Arizona Diamondbacks Receive Help From Umpires Defeat The Oakland Athletics 8-3
According to the box score Oakland Athletics rookie pitcher Jarrod Parker struggled against his former team the Arizona Diamondbacks and yet this would be an example of how looks are deceiving. It certainly wasn’t the best performance for Parker and six of the Diamondbacks eight runs were because of either a blown call or strikes not being called strikes, which resulted in the ejection of A’s manager Bob Melvin who had a legitimate argument as Parker was being squeezed.
In the first inning Jason Kubel drove in Willie Bloomquist for the first run of the game for the Diamondbacks. During Kubel’s at-bat, Bloomquist was called safe on a stolen base attempt even though he was clearly thrown out by A’s catcher Kurt Suzuki as second base umpire Bill Miller was not in good position to see the play at second and called Bloomquist safe, though it was obvious that Cliff Pennington was able to get the tag down.
The fifth inning is where the source of most frustration came for the A’s. Parker got the first out of the inning getting a ground out to short stop by former A’s pitcher Trevor Cahill. Gerrardo Parra singled, Bloomquist singled and next up was Justin Upton and this was the at-bat that started the big inning by the Diamondbacks. Parker fell behind to Upton and that’s when Tim McLellan’s strikezone became the source of frustration. The 2-0 pitch should have been a strike it was on the outside corner and got plenty of the plate, the very next pitch was nearly identical to the pitch called the ball except for it was higher and was somehow called a strike; Parker was able to throw another strike which evened the count up at 2-2.
Parker painted the outside corner with a 95 mph fastball and yet called a ball, the very next pitch may have been a little more outside, yet Upton swung and fouled that pitch off. Parker threw a changeup to the inside corner a perfect pitch because it froze Upton and the A’s for the second time should have had the second out of the inning. That was not the case McLellan ruled the pitch a ball and the count instead became full. Parker this time left a changeup over the plate and Upton doubled scoring Parra for the second run of the game for the Diamondbacks.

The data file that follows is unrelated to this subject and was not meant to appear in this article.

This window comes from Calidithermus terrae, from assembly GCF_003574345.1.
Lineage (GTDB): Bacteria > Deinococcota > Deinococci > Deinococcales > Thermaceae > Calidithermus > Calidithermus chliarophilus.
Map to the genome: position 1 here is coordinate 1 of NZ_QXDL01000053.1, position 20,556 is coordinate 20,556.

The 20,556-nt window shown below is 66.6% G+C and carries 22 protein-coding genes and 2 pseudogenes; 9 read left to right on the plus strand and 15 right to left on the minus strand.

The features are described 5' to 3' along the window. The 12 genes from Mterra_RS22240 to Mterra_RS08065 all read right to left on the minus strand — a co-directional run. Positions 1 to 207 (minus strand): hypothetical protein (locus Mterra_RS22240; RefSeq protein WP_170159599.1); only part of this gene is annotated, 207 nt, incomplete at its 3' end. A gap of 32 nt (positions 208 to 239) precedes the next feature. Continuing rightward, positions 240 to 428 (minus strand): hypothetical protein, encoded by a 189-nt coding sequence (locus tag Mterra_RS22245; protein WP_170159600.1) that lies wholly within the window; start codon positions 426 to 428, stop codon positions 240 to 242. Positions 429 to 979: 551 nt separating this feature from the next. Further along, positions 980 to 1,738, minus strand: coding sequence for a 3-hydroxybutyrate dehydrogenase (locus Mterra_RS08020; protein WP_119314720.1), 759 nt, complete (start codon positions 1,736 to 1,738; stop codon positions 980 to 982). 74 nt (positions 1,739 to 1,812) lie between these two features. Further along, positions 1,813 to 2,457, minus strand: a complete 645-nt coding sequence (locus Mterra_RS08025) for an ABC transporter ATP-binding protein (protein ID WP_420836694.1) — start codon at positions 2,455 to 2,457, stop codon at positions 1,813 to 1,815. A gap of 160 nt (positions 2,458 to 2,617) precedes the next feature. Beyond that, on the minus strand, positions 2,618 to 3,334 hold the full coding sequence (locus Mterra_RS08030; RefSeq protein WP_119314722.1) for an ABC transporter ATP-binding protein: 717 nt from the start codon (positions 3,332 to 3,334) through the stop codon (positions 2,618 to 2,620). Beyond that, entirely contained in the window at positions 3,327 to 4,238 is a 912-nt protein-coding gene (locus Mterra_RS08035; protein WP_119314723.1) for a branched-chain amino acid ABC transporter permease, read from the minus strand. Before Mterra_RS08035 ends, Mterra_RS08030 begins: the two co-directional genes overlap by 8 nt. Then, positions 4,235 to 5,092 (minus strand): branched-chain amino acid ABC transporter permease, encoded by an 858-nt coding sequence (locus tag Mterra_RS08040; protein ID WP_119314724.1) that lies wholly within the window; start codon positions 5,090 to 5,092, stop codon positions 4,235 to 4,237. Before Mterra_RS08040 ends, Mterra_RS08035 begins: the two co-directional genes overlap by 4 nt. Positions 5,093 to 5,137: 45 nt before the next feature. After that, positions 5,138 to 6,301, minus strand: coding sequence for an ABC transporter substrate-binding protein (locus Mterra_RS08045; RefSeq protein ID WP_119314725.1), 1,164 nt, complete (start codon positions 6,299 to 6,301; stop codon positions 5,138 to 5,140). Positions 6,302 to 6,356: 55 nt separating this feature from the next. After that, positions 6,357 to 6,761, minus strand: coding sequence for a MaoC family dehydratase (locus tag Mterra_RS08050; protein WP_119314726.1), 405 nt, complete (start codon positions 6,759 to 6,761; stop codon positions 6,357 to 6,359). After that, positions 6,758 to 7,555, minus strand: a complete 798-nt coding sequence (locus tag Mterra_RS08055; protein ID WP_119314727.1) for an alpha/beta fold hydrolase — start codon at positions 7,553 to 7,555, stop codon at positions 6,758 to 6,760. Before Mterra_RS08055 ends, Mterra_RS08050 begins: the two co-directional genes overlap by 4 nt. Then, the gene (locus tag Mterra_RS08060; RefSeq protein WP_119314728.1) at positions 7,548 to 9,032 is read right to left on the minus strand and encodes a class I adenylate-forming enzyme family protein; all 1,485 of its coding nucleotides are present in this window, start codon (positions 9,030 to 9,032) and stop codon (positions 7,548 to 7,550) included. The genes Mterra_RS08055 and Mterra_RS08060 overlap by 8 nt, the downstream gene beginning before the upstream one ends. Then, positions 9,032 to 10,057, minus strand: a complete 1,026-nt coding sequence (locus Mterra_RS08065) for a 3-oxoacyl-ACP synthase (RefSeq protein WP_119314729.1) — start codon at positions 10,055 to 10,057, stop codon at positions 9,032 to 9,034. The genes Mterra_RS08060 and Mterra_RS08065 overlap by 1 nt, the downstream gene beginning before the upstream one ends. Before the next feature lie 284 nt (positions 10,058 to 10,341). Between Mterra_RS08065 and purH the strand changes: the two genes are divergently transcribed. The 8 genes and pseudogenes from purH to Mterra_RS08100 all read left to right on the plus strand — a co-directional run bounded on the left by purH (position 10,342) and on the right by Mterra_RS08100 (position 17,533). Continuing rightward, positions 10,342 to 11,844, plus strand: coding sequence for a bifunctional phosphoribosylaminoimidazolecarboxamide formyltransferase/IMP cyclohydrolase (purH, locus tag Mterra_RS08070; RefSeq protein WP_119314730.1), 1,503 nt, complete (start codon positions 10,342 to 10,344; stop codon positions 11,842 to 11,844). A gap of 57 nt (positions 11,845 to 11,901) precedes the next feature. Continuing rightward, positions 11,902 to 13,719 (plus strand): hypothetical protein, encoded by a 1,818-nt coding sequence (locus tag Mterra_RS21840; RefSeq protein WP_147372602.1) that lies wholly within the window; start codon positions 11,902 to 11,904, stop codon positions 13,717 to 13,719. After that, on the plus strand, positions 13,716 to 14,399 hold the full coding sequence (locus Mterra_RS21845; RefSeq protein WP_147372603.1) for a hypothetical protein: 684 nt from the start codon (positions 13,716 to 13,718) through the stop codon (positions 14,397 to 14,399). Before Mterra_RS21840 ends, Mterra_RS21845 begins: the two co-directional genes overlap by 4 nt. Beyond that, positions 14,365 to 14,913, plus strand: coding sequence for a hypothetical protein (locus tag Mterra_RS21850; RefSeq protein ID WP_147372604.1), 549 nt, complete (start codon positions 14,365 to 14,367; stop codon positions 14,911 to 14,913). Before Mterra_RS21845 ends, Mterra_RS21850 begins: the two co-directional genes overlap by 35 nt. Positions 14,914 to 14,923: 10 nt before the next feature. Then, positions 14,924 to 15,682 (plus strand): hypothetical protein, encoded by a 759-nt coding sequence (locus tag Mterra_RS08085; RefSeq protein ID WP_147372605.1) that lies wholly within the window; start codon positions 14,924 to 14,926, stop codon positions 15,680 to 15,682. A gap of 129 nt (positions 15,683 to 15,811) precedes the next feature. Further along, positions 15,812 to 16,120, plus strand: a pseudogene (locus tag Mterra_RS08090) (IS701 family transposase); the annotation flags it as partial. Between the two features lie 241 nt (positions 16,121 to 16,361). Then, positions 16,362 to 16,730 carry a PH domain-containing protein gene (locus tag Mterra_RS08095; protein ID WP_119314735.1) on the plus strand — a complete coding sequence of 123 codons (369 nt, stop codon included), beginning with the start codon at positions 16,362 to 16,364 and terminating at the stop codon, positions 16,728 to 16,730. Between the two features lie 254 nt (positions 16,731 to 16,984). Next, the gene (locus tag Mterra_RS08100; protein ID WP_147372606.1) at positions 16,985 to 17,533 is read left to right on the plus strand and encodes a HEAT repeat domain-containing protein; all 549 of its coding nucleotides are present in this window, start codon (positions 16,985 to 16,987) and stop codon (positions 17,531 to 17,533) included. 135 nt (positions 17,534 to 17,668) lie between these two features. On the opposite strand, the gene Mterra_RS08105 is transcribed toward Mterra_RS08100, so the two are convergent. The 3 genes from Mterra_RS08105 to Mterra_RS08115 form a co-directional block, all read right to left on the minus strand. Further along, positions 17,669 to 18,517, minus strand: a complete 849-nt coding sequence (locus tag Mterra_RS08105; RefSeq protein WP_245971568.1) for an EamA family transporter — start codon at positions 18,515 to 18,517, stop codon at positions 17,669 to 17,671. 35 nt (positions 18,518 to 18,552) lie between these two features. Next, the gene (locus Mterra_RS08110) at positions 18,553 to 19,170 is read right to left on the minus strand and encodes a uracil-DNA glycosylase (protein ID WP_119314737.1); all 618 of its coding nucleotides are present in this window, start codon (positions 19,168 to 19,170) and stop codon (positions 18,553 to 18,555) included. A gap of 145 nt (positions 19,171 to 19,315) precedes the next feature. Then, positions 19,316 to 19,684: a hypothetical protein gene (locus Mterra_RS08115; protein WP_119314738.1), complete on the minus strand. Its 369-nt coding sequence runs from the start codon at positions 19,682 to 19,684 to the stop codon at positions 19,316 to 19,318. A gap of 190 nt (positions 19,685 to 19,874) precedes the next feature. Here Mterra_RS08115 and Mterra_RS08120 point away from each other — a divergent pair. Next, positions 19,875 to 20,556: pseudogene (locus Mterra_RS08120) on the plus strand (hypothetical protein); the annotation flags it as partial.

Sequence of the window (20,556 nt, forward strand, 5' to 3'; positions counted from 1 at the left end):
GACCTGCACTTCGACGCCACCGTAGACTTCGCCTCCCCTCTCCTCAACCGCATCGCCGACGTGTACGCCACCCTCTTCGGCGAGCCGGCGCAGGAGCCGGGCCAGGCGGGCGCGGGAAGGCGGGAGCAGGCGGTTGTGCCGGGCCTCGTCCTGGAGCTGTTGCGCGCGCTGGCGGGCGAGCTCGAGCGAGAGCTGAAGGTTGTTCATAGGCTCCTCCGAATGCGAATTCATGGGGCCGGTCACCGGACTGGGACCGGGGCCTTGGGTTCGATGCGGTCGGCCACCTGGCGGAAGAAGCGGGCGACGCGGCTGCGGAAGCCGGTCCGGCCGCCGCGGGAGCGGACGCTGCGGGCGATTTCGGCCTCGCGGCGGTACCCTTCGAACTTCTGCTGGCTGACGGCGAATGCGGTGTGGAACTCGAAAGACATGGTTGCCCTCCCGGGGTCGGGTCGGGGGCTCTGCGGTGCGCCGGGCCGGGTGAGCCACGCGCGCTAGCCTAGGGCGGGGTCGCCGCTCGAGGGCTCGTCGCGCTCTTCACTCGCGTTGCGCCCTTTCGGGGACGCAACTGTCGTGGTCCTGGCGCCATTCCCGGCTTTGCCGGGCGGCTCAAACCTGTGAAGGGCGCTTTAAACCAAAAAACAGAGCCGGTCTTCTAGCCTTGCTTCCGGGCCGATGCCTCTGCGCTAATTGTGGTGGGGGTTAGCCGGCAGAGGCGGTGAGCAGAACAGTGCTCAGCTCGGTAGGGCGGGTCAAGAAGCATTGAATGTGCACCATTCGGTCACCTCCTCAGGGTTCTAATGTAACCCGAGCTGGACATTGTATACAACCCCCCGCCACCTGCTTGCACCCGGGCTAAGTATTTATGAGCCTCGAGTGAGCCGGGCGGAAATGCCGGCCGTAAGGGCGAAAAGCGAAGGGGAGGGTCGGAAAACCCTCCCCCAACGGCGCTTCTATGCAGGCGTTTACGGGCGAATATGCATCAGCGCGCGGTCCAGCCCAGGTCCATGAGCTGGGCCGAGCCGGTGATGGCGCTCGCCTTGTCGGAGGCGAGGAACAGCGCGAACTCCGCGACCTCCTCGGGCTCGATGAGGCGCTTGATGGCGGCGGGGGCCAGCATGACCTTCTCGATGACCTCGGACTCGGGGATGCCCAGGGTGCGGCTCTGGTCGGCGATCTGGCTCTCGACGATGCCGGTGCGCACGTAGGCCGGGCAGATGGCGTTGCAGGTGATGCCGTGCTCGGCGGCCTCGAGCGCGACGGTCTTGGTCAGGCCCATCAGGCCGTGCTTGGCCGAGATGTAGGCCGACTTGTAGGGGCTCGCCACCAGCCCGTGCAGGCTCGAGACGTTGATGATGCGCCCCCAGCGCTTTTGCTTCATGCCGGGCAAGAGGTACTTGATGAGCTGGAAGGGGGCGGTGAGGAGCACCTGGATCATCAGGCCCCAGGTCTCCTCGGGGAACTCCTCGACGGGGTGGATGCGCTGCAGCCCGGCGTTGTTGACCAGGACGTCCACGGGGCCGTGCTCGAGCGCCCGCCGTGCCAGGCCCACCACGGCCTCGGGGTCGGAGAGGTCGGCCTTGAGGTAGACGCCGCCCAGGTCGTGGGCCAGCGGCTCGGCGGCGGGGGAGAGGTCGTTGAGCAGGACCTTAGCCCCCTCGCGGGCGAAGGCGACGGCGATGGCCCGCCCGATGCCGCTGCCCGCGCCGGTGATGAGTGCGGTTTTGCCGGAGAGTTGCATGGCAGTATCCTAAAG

Wanting no part of Kubel the A’s intentionally walked him to face Paul Goldschmidt with the bases loaded. Parker immediately got ahead in the count to Goldschmidt and another questionable ball from McLellan kept Goldschmidt’s at-bat alive as the next two pitches from Parker were in the dirt, Parker on the full count pitch struck out Goldschmidt.
With two outs Parker faced Miguel Montero who took advantage of a mistake 1-1 pitch that missed the outside corner and wound up being towards the middle of the plate. Montero crushed the pitch for a grand slam, which as a result gave the Diamondbacks their sixth run thanks to the extra outs received from the umpires.
After the game Melvin said on the ejection “I was just arguing, yeah.” He may have been “just arguing” what he really was doing is standing up for his young pitcher who wasn’t getting the calls he should have been getting.
This game though is a great learning experience for Parker, so next time he’s in a situation where he’s being squeezed by an umpire calling balls and strikes or an umpire on the bases blowing a call; he can calm himself down and not let the frustration affect his rhythm on the mound. There’s no question that Miller and McLellan blundered, yet Parker will need to overcome those and just get the next batter or batters out because if he had the Diamondbacks don’t have any runs on the board.